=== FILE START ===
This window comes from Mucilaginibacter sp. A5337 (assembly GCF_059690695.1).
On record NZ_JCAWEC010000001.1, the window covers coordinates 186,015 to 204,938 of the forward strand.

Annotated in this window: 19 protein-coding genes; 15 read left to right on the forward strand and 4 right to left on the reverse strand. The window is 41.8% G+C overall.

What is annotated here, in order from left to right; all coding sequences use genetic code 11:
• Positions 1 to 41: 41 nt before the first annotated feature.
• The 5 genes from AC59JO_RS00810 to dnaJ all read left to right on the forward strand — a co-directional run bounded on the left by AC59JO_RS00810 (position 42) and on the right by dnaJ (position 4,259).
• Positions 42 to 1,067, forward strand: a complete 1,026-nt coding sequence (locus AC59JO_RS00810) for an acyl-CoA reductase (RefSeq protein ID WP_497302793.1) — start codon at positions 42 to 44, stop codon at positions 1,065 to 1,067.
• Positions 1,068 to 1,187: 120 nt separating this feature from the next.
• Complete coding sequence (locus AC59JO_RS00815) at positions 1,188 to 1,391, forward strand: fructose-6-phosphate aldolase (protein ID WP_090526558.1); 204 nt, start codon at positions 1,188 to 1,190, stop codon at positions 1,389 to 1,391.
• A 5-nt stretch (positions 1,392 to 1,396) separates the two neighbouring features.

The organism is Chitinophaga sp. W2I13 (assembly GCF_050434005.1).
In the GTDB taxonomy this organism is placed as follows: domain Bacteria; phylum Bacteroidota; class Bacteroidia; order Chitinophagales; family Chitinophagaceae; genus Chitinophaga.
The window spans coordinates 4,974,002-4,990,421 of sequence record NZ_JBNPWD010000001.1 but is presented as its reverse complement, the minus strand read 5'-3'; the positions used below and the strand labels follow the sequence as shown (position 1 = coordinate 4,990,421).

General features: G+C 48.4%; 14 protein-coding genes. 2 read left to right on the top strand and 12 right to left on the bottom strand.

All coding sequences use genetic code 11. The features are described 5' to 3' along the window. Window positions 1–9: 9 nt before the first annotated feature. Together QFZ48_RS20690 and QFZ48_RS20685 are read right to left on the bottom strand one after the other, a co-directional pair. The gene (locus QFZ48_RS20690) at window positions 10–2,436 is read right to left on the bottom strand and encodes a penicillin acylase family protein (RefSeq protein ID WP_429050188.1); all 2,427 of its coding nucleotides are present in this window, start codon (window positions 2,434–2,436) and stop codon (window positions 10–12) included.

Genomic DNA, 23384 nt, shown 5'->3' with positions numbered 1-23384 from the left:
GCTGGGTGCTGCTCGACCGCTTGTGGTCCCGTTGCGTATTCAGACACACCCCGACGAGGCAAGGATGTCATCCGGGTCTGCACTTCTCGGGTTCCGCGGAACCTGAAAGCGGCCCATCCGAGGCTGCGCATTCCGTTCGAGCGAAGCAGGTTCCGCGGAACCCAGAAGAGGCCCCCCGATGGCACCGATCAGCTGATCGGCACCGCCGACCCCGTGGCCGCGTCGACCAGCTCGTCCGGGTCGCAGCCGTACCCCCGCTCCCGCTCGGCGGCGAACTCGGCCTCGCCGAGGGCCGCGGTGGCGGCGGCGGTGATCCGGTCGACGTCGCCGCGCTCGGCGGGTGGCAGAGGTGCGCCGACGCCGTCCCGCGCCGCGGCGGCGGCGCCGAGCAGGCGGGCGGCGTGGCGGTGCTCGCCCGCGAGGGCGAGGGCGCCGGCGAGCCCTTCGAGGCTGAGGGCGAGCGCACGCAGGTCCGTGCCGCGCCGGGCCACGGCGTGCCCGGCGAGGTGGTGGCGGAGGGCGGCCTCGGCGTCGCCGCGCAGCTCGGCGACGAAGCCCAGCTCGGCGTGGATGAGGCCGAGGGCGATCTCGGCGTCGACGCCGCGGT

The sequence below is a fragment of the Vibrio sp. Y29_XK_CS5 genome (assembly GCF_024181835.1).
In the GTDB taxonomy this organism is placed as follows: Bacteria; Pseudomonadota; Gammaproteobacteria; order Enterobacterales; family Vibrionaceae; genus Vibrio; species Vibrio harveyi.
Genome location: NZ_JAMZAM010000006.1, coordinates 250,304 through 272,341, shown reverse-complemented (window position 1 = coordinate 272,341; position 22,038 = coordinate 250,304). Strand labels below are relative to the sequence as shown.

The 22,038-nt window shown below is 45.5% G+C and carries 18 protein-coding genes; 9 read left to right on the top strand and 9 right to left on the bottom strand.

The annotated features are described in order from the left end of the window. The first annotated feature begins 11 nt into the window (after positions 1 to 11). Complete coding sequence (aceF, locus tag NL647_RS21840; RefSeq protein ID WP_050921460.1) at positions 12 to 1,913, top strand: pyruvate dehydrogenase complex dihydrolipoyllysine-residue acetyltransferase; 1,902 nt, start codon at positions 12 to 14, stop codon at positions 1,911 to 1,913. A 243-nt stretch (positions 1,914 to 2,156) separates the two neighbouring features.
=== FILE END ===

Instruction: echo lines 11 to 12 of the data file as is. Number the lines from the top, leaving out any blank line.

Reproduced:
The organism is Chitinophaga sp. W2I13 (assembly GCF_050434005.1).
In the GTDB taxonomy this organism is placed as follows: domain Bacteria; phylum Bacteroidota; class Bacteroidia; order Chitinophagales; family Chitinophagaceae; genus Chitinophaga.